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All that glitters is not gold

As an educator, my aim is to help all the learners in the schools I lead to discover their talents and achieve their potential. I recognise them all as individuals and aim for them to retain their individuality as they grow and develop. One of my schools has 'Go For Gold!' as a school motto, put in place by a previous headteacher and pupils. I have never used this too much, as I have always had concerns about some of the messages it sends out. But this year, we took this as the theme for all our assemblies, and have shaped these around the qualities and dispositions we all need to be the very best we can be. So we have talked about collaboration, perseverance, persistence, resilience, and pupils have shared successes and achievements they have had both in school and outside. Some of these have involved pupils in winning medals and trophies, but many more have been about personal achievements that are more intrinsically valued than extrinsically recognised.

However, I still feel the messages we are trying to give are often deflected by those of the culture and society in which our learners exist. It still seems to me that our politicians, media, sports organisations, culture and many parents, are still obsessed by winners, at the expense of everyone trying to achieve their own personal best. Don't get me wrong, I am not anti sport, or excellence in sport (or anywhere else for that matter). I have been involved in sport all my life, both as a competitor and as a coach, and I really appreciate and understand the talent, dedication and sheer hard work it takes to get to the top of any sport or activity. But, for me, sport and achievement have always been about more than just the headline grabbing elite performers. It has to be about the grassroots, the millions of participants who take part because of their love of the activity, and the coaches and others who help them have those opportunities, and help to develop their understanding of how they can support their own wellbeing throughout life.

To many governments sport, and the winning of gold medals, is about national pride and prestige. We can trace this back in the modern era to Germany in the 1930s, then Russia, China, East Germany, and all the western governments that thought the same but were perhaps not so explicit in the strategies they employed. This led to State-sponsored doping programmes and ruthless approaches to the treatment and abuse of athletes and coaches, many of which we are still seeing across many sports today. The 'win at all costs' mentality which has embroiled athletes, coaches and sports and has led to one scandal after another. Amongst all this the Olympic Games has become a bloated and tainted version of what it once was, riven by by drugs, cash and political egos. And yet we still talk about 'legacy', especially when countries seek to justify the vast amounts needed to host them. But, what is the 'legacy'? It is supposed to be a sporting infra-structure and culture that remains and is detectable years after the event in the country and society that sacrificed so much, and paid so much, to be the host. We only need to look at what has happened in Rio, and in London and the UK, following their Games, to see what happens to these dreams of 'legacy'.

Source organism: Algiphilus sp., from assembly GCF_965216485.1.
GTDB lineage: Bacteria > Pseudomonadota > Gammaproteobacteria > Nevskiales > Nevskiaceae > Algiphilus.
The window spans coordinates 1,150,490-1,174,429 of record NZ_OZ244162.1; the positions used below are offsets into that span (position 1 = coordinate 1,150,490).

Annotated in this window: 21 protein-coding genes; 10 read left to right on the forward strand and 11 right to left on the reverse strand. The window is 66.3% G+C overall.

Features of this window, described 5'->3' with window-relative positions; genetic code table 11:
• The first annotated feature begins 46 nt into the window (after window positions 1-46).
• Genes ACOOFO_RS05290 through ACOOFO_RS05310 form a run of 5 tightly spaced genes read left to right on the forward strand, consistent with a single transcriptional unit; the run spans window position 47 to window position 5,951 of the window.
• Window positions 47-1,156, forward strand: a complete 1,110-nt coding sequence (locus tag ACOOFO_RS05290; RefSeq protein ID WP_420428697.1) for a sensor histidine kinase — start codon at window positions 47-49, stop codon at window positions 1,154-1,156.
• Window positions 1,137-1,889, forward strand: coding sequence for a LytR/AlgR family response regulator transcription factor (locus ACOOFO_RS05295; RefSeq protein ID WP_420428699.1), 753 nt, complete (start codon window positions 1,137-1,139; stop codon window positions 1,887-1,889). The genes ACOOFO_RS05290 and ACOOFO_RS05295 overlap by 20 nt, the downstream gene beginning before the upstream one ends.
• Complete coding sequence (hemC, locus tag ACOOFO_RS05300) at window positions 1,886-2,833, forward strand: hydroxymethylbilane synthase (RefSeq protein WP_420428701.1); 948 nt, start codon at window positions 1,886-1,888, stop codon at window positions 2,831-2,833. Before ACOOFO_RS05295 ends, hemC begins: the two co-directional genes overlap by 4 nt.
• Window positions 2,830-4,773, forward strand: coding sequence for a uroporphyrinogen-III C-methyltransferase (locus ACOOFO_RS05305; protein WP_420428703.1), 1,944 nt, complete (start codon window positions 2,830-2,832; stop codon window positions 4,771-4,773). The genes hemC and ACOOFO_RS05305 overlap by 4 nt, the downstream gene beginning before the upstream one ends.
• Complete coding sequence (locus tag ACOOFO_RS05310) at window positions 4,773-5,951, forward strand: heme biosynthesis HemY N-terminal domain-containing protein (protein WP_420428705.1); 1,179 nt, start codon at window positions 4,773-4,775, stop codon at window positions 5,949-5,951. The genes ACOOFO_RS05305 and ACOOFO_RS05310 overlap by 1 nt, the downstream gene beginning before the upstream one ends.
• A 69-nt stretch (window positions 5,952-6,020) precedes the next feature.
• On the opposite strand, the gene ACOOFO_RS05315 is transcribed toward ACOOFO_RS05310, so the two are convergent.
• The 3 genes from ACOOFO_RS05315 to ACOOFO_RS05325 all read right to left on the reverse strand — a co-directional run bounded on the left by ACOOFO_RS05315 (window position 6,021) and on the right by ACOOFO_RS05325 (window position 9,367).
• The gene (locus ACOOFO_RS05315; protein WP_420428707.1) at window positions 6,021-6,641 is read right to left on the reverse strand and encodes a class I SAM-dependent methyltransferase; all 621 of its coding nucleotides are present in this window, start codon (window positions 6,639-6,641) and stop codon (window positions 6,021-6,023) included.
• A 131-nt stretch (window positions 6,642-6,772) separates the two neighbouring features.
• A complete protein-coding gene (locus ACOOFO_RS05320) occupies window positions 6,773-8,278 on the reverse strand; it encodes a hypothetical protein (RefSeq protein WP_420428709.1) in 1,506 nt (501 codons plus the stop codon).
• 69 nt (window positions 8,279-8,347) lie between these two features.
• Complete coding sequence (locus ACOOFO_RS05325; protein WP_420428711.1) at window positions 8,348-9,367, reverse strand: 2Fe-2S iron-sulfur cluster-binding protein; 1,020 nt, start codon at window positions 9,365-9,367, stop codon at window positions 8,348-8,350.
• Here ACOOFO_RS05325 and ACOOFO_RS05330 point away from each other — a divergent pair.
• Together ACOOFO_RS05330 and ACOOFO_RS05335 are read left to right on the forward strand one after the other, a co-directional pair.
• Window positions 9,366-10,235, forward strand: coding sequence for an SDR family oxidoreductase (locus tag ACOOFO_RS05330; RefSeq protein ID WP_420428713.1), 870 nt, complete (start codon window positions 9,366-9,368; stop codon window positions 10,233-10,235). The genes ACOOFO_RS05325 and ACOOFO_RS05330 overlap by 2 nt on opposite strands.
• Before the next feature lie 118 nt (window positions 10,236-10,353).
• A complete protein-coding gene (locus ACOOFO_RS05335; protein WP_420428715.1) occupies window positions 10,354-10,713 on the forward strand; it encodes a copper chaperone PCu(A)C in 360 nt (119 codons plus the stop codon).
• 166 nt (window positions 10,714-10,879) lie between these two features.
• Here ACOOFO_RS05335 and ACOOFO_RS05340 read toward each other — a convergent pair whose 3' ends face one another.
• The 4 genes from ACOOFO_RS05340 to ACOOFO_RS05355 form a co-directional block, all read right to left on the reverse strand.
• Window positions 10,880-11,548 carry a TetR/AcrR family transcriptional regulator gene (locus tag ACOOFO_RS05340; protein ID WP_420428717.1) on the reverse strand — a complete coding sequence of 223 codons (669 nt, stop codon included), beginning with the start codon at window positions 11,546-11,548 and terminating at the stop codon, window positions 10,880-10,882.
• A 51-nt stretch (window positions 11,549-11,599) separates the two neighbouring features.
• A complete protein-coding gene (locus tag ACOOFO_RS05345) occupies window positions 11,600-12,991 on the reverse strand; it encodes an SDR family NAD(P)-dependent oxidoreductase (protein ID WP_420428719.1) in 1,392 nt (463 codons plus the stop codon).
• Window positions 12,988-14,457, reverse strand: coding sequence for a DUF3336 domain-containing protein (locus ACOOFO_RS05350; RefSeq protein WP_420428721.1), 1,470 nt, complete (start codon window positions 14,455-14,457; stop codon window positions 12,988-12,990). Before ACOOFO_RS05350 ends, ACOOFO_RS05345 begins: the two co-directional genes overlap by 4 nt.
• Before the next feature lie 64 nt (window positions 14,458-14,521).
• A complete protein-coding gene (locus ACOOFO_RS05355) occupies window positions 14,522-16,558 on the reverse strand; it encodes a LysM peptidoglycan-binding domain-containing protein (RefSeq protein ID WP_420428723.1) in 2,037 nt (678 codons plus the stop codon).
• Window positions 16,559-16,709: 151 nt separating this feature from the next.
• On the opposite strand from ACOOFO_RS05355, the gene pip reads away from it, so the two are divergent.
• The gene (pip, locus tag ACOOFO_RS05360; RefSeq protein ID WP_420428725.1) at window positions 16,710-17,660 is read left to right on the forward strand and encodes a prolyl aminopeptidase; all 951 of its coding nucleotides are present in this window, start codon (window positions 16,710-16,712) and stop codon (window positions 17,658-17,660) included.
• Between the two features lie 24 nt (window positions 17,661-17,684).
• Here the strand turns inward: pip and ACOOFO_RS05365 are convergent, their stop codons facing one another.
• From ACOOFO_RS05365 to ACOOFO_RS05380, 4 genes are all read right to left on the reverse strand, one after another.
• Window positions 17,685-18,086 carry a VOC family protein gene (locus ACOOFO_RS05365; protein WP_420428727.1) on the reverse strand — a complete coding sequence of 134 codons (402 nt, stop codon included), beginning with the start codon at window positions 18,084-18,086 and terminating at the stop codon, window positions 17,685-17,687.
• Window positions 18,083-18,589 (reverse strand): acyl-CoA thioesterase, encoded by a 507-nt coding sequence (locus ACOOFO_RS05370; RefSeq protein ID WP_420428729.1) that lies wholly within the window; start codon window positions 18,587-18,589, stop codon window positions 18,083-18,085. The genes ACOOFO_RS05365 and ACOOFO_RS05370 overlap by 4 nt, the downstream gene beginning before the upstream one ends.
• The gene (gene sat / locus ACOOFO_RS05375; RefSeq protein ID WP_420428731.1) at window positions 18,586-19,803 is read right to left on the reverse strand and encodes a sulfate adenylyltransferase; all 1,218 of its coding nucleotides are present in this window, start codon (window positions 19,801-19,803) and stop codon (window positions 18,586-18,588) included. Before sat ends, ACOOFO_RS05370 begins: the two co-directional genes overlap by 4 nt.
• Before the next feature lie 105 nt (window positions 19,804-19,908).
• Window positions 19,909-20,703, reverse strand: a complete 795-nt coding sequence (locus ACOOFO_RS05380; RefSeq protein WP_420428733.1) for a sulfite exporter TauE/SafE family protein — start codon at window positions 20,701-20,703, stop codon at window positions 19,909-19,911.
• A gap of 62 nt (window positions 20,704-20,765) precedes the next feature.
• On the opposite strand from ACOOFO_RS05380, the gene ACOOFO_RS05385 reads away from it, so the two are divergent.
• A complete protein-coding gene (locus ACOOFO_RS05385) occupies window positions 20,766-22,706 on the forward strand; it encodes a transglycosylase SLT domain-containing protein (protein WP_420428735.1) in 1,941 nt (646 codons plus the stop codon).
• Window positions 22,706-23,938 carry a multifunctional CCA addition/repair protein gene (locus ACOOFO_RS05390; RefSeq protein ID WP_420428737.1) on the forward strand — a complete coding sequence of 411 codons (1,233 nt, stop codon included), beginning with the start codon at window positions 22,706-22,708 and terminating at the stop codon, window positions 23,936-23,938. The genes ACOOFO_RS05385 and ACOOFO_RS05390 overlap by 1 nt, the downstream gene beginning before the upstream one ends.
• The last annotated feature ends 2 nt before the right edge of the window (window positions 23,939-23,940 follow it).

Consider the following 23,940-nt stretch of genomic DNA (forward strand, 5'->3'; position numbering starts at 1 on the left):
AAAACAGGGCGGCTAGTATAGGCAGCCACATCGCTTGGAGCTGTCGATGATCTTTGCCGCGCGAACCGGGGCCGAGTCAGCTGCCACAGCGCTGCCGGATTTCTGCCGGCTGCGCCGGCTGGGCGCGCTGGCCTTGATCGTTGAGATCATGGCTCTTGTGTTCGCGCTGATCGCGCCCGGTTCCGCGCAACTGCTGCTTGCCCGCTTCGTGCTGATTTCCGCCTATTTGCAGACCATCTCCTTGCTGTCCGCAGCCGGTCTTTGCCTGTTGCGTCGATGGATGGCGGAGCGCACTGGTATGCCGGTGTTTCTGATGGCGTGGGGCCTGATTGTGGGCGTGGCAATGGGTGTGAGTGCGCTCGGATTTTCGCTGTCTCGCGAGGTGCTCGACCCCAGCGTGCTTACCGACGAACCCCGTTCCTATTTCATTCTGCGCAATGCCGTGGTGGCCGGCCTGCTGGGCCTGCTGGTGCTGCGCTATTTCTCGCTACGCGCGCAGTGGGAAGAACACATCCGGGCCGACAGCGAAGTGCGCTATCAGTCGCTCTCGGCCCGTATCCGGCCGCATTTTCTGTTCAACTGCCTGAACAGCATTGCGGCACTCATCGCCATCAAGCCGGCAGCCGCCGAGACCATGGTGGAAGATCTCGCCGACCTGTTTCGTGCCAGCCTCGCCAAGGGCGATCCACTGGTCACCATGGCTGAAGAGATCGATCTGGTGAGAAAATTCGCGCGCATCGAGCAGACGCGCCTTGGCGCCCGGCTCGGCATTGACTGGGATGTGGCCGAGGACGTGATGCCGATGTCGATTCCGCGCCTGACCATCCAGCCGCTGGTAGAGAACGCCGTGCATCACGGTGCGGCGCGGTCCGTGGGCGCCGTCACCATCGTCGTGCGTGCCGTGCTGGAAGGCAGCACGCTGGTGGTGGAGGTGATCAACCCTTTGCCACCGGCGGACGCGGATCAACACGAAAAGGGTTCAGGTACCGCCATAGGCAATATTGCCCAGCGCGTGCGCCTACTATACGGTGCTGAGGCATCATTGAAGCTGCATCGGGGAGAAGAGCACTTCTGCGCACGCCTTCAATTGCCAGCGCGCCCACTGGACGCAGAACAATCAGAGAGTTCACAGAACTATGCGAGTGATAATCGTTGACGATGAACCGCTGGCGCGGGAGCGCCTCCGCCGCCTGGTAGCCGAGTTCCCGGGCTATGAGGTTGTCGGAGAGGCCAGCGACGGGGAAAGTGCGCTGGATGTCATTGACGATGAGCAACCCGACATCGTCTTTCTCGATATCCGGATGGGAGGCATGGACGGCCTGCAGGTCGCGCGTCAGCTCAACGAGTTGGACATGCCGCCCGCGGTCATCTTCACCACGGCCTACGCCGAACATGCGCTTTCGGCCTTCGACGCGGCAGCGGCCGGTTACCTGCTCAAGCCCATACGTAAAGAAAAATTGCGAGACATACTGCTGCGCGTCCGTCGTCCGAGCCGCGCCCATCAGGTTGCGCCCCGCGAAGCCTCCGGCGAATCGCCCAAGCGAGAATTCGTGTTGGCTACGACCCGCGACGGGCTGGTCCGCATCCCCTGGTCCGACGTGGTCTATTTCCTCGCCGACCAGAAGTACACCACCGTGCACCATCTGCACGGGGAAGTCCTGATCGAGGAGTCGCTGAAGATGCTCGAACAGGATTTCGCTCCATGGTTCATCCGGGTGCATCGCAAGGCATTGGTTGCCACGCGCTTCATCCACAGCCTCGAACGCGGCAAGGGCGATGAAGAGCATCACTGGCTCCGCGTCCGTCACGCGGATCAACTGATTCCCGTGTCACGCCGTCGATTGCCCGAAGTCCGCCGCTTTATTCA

However, there is a subliminal 'legacy' to events like this, and it is; that if you don't have a medal, preferably gold, you have failed. That's the harsh message we are giving to young people and to the sports they love being part of, not to mention those who have worked so hard to get to such events.

Sport is awash with money from the lottery and elsewhere, but after each major games there is a reappraisal of funding distribution. If you have not made your target, as an individual or a sport, you will face having your funding cut or removed altogether. The message is, 'we are only interested in winners'. The fact that a sport like badminton, for instance, is one of the most popular participatory sports in the UK, counts for nothing, and funding is gone. The ruthless way that some sports governing bodies treat their athletes sends out very similar messages. Cycling, swimming, athletics and others have been embroiled in accusations of bullying and treating their athletes in very harsh ways, as they have come under more and more pressure to deliver results i.e medals. The same sports have also been caught up in doping controversies and, to me, it seems this is a direct result of the pressure for ever improving results to maintain funding, and the amounts of money that are available at the top end of so many sports.